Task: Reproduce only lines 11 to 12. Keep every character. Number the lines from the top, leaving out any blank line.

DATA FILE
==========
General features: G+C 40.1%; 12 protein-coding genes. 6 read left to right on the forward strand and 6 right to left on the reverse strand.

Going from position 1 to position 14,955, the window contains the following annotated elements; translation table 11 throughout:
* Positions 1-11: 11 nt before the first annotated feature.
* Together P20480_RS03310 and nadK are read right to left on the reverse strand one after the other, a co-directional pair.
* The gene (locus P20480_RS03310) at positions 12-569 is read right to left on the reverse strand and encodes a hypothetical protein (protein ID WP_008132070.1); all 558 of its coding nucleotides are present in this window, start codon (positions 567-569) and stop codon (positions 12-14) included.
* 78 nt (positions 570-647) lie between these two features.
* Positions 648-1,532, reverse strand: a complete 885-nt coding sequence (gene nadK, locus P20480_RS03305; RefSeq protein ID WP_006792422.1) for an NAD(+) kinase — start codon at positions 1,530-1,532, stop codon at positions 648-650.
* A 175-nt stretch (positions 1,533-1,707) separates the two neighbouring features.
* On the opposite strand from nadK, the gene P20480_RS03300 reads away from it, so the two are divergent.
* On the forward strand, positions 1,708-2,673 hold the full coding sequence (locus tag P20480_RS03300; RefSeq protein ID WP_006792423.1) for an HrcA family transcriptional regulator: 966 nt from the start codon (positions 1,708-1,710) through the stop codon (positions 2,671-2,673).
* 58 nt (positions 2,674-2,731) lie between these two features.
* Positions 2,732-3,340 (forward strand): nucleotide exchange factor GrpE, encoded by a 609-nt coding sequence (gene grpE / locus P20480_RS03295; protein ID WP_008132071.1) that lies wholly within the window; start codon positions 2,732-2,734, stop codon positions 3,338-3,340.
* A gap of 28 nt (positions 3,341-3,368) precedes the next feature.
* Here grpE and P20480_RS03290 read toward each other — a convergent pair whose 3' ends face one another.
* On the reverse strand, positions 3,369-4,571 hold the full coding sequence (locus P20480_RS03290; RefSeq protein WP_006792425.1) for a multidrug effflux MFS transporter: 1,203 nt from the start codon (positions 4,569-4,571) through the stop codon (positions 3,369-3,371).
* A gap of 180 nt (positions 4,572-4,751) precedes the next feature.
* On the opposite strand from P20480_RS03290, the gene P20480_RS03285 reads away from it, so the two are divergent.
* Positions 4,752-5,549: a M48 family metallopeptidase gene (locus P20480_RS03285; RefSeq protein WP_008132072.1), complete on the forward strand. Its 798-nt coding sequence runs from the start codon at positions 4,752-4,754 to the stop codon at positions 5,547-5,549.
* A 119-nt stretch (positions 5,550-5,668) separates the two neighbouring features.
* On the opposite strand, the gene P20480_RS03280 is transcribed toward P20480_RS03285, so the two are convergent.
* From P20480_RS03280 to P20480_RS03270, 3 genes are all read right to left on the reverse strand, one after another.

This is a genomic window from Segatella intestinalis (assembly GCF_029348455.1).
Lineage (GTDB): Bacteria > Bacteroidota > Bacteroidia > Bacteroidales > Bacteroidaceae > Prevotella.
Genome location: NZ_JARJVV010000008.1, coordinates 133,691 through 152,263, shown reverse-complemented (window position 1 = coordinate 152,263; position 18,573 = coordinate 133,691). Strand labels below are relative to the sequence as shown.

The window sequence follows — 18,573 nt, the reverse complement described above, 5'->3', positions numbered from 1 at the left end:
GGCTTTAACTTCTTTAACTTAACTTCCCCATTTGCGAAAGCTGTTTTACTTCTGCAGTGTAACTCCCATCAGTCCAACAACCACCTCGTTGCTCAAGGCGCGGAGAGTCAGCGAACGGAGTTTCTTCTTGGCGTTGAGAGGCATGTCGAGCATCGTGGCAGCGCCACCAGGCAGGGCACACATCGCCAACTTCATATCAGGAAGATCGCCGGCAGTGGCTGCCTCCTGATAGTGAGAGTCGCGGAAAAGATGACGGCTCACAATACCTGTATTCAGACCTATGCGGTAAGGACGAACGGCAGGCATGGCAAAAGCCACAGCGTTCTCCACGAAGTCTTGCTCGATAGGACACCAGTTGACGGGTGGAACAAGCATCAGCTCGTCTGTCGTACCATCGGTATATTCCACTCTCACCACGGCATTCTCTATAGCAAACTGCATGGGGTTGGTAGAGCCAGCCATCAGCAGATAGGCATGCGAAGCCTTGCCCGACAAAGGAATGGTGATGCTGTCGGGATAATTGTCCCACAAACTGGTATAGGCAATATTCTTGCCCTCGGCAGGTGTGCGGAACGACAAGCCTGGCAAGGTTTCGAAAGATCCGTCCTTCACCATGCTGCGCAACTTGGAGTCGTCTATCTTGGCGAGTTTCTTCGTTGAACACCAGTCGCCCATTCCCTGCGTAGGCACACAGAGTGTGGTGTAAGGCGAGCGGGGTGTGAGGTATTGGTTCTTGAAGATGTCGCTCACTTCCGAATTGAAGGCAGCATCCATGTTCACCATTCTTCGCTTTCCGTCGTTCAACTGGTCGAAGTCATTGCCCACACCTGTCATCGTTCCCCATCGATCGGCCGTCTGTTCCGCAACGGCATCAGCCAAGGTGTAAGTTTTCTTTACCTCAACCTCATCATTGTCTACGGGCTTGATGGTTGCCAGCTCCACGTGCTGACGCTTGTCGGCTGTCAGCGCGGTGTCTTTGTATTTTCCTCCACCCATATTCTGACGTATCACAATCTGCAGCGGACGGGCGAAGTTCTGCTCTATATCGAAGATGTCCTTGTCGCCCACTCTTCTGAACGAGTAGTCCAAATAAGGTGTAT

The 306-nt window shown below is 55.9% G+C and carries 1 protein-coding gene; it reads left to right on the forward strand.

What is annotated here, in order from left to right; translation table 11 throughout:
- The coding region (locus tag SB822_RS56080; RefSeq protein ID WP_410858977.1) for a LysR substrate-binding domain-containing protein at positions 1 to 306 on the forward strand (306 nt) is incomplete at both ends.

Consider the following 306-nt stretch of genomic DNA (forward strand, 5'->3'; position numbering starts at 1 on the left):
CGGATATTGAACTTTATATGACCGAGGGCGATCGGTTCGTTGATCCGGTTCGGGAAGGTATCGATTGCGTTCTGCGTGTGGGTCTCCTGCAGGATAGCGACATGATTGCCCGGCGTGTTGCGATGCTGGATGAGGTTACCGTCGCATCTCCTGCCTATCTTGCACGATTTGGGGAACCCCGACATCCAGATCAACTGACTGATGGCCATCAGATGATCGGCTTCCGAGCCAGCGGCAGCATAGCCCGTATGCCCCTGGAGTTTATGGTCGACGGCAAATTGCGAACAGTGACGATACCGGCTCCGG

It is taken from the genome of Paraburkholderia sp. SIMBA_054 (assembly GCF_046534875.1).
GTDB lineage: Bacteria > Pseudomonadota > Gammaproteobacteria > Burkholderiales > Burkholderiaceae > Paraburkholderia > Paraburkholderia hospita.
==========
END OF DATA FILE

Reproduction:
* 58 nt (positions 2,674-2,731) lie between these two features.
* Positions 2,732-3,340 (forward strand): nucleotide exchange factor GrpE, encoded by a 609-nt coding sequence (gene grpE / locus P20480_RS03295; protein ID WP_008132071.1) that lies wholly within the window; start codon positions 2,732-2,734, stop codon positions 3,338-3,340.